Thursday, February 23, 2012

Chapter 144: The Sticking Place

Mrs. Plunkett might has well have been speaking in tongues and standing on her head as she stood in front of the classroom Thursday afternoon. Rosie was aware of two things and two things only.

The first was the doorway to the classroom and the fact that no matter how often she kept glancing at it, neither Luis Santana nor Tommy Page had darkened it up to this point. And the day was more than half done.

The second was she could not stop thinking about the conversation she’d had with her father the previous evening.

She had fully expected him to quite literally lose his mind when he found out she’s been keeping company with Lynch’s Boys. So his uncharacteristic chattiness about the subject was unnerving and bizarre. Since when does he ever bother to talk to me? Other than to find fault, anyways. She kept turning it over and over in her mind, trying to figure out what had just happened.

More troubling, however, was the fact that her new friends had not shown up today. She really didn’t expect to see Luis, but Tommy’s absence was unexpected. Did my father say anything to them? Did they find out he knows? Where’s Tommy today?

What was my father trying to find out? And why would he care?

She glanced worriedly at the door again, Mrs. Plunkett’s voice barely registering in her consciousness over her own internal chattering. So, Rosemary, her father had said, forced cheerfulness obvious in his tone. You mean there are only the four of them at the station? How is Lynch running his mail schedule like that? Where did they go off to?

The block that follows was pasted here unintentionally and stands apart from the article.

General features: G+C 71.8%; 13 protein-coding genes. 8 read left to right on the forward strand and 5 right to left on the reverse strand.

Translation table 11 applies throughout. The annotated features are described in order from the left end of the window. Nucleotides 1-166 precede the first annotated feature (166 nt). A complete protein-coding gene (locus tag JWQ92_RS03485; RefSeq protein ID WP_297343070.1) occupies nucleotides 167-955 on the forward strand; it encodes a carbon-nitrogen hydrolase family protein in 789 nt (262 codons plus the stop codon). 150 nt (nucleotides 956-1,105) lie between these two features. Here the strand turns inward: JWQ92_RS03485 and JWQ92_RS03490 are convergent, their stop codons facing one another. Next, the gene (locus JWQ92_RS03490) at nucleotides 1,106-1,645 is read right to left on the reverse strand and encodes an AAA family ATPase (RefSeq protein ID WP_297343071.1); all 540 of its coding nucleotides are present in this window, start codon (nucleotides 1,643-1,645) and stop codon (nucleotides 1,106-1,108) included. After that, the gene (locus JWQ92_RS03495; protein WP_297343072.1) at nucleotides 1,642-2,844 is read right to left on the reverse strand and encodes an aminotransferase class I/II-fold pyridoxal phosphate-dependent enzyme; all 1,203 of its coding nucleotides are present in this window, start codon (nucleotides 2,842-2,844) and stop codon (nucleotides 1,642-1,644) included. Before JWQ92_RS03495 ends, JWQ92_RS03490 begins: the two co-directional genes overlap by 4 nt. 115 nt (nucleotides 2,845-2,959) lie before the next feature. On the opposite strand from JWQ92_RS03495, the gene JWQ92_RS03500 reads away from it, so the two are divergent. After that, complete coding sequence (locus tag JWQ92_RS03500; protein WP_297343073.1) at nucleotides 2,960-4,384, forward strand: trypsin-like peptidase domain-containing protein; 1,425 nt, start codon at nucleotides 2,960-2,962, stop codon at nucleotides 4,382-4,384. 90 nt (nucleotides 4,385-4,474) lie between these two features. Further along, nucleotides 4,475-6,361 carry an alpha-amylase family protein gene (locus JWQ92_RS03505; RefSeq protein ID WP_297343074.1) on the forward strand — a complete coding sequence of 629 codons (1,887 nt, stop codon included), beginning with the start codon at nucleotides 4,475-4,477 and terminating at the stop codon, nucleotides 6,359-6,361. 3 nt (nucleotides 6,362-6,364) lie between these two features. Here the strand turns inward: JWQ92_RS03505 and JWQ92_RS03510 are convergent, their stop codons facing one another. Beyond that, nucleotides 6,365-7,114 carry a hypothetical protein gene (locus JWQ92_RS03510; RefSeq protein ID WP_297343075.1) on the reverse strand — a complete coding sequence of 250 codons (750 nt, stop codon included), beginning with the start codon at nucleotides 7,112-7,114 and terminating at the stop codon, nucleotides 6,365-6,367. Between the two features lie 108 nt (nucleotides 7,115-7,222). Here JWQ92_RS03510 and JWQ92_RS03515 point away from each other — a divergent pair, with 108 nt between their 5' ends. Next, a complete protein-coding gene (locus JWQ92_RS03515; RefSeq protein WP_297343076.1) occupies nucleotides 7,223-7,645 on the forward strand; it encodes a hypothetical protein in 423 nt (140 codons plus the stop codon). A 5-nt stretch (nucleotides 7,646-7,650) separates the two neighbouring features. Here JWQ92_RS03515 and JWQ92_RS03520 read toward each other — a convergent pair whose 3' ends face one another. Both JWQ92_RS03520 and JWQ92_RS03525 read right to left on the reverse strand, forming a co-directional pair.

Gooseflesh broke out over her skin as she remembered the limping stranger with the gravelly voice. Something wasn’t right.

He’s paying that creepy man to find out the same stuff he’s asking me... “I suppose it might be fun to question one of them. Want me to do that, Burgess?” the man had said. Her father had threatened to call the sheriff at that.

That was a threat. She shivered, a strong sense of foreboding creeping over her. What if he goes out to the station? I bet the crew doesn’t know anything about this.

Her blood went cold. What if that’s why Tommy and Luis haven’t shown up? Her mouth unconsciously dropped open. What if that man stopped them on their way over here? What if he...what if he made good on his threat to “question” them? Who would know if he ambushed them on the trail? It’s a good long way out to the station from town...they wouldn’t be missed for a while.

Rosie felt the constricting fist of panic beginning to tighten around her insides, the same way it had tightened inside her when she saw the frightening stranger out in front of her house. The idea of him doing....well, something dreadful... to her friends made her feel sick inside.  She knew it was entirely possible that Luis and Tommy  simply had not been able to come to school today. It was entirely possible that they either got bored with the whole affair, or had work to do, or any number of completely innocent things happened. Except that they both seemed pretty sure they’d be back today.

The remains of the day stretched out before her like a ribbon of molasses, eternally long and unwilling to break. Her very chair felt like a giant, clutching hand against her body, holding her back, holding her still, unwilling to acknowledge the catastrophe unfolding just down the road. Mrs. Plunkett droned on, her voice a dim buzzing, her face maddeningly, excruciatingly calm and oblivious.

How long would it take me to get out to the station?